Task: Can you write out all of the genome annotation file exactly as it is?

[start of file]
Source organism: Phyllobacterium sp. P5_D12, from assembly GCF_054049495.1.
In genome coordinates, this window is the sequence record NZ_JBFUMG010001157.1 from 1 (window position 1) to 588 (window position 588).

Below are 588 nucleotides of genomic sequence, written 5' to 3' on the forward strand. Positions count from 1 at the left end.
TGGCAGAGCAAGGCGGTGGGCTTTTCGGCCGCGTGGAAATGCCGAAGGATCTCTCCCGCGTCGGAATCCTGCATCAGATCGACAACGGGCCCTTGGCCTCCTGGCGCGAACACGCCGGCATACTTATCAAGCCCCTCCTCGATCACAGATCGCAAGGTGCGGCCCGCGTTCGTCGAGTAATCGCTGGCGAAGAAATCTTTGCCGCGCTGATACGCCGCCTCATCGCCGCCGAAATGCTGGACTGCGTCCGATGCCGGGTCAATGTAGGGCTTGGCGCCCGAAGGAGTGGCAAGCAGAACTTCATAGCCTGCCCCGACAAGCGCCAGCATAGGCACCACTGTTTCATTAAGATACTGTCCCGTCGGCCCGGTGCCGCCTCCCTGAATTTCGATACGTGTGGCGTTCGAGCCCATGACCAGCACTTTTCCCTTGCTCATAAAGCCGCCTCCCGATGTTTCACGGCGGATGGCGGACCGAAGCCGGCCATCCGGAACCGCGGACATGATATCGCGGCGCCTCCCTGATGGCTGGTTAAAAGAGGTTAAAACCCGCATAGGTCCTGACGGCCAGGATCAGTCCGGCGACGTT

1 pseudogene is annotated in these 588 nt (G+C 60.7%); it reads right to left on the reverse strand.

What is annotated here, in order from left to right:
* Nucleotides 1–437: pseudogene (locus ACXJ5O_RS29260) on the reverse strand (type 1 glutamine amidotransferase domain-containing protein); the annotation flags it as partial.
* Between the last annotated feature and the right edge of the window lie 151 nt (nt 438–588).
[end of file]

Source organism: Phyllobacterium sp. P5_D12, from assembly GCF_054049495.1.
In genome coordinates, this window is the sequence record NZ_JBFUMG010001157.1 from 1 (window position 1) to 588 (window position 588).

Below are 588 nucleotides of genomic sequence, written 5' to 3' on the forward strand. Positions count from 1 at the left end.
TGGCAGAGCAAGGCGGTGGGCTTTTCGGCCGCGTGGAAATGCCGAAGGATCTCTCCCGCGTCGGAATCCTGCATCAGATCGACAACGGGCCCTTGGCCTCCTGGCGCGAACACGCCGGCATACTTATCAAGCCCCTCCTCGATCACAGATCGCAAGGTGCGGCCCGCGTTCGTCGAGTAATCGCTGGCGAAGAAATCTTTGCCGCGCTGATACGCCGCCTCATCGCCGCCGAAATGCTGGACTGCGTCCGATGCCGGGTCAATGTAGGGCTTGGCGCCCGAAGGAGTGGCAAGCAGAACTTCATAGCCTGCCCCGACAAGCGCCAGCATAGGCACCACTGTTTCATTAAGATACTGTCCCGTCGGCCCGGTGCCGCCTCCCTGAATTTCGATACGTGTGGCGTTCGAGCCCATGACCAGCACTTTTCCCTTGCTCATAAAGCCGCCTCCCGATGTTTCACGGCGGATGGCGGACCGAAGCCGGCCATCCGGAACCGCGGACATGATATCGCGGCGCCTCCCTGATGGCTGGTTAAAAGAGGTTAAAACCCGCATAGGTCCTGACGGCCAGGATCAGTCCGGCGACGTT

1 pseudogene is annotated in these 588 nt (G+C 60.7%); it reads right to left on the reverse strand.

What is annotated here, in order from left to right:
* Nucleotides 1–437: pseudogene (locus ACXJ5O_RS29260) on the reverse strand (type 1 glutamine amidotransferase domain-containing protein); the annotation flags it as partial.
* Between the last annotated feature and the right edge of the window lie 151 nt (nt 438–588).